3.  The five-number bet only works on American wheels.  Notice that all the other bids are factors of 36 - bids on 1, 2, 3, 4, 6, 12, 18.  The payouts then are able to be even divisors of this.  36/5 doesn't equal a whole number, so the casinos round down.  Thus, the house percentage is higher for this bid than any other.  I also avoided the five-number bet because it doesn't exist on European wheels.

4.  Spins do take differing amounts of time depending on the size of the wheel.  On my 12 inch wheel, I just let it spin.  On my little 4 inch travel wheel, I let people place bets before the spin starts.  My 12-incher on which I based my suggested ruling takes around 15 to 20 seconds, which is a good time.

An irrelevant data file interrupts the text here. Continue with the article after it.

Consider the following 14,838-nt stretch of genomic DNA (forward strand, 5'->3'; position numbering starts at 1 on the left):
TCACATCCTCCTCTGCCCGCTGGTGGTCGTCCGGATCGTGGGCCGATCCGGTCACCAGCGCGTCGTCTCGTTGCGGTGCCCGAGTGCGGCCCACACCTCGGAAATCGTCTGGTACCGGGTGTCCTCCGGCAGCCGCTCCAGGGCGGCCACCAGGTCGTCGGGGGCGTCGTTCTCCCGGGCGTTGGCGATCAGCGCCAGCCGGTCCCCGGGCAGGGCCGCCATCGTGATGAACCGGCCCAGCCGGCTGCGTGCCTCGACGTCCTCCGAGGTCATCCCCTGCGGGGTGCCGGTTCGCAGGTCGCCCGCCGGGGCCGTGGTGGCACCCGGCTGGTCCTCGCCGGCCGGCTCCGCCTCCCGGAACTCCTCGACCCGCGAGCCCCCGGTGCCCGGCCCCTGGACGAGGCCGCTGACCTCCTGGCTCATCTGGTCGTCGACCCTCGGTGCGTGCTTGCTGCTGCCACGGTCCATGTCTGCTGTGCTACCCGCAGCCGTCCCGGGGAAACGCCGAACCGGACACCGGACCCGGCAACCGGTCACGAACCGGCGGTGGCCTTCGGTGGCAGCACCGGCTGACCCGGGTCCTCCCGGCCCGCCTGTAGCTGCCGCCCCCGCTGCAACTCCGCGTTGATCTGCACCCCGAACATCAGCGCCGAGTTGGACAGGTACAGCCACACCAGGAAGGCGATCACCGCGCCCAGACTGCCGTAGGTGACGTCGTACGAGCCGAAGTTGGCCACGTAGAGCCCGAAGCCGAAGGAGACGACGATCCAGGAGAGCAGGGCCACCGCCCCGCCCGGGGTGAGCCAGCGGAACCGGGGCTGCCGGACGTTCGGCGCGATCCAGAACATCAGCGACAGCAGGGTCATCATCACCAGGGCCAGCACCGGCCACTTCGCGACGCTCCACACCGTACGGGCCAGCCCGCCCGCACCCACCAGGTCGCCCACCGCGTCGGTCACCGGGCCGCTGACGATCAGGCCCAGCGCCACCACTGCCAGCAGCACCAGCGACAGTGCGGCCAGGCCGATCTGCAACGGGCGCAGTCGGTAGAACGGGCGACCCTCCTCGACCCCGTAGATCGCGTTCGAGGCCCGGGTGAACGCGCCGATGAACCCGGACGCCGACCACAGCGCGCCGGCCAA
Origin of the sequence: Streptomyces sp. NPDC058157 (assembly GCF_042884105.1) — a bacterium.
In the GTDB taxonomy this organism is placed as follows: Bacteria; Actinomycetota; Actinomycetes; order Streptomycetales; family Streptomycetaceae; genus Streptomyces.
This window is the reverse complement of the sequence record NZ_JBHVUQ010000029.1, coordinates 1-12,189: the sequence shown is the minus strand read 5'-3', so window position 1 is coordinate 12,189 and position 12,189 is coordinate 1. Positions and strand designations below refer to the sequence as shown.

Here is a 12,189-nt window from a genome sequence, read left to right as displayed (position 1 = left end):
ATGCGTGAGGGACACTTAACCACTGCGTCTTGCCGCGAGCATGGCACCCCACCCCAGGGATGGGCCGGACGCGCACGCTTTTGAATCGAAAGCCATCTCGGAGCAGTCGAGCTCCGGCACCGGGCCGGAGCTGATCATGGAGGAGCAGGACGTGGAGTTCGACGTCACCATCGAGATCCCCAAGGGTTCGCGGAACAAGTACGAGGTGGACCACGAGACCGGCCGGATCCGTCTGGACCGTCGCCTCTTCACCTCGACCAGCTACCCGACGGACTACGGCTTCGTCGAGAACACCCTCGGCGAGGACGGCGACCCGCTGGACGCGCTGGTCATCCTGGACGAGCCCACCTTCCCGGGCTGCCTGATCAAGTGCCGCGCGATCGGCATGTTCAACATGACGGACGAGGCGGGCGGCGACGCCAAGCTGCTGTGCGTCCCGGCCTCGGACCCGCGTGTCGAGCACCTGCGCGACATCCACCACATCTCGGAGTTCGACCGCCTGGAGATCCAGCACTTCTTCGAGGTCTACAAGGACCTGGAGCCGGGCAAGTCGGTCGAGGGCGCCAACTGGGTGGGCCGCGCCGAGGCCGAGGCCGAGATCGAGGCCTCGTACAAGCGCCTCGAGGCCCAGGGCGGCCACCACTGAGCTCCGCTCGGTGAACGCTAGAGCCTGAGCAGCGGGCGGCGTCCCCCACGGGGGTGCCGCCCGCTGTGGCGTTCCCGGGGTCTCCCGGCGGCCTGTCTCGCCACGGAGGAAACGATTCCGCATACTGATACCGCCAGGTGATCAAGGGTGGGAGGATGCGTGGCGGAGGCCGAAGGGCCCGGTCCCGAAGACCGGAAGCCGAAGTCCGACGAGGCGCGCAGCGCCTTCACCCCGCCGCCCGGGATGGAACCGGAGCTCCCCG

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Alexander Cherry, Twisted Confessions Game Design
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Halzebier
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« Reply #3 on: September 03, 2005, 07:06:24 AM »

Quote from: Eero Tuovinen
I should also note that while a single spin of the wheel is a luck game, in the context of Fastlane there's important strategy in the management of the risk and your resources. So it's not all luck.

Yeah, I got that, though I'm only slowly getting my head around the specifics.

Contrary to normal roulette, you will often want to win very specific amounts, working with a limited number of chips, right?

So if the difficulty is 5 chips, I will want to take away 6. If my bidding limit is 4, my best bet is going for two columns, as either will provide a take of 6 (2x3), so my chance of winning this conflict is 66% (not counting 0 and 00).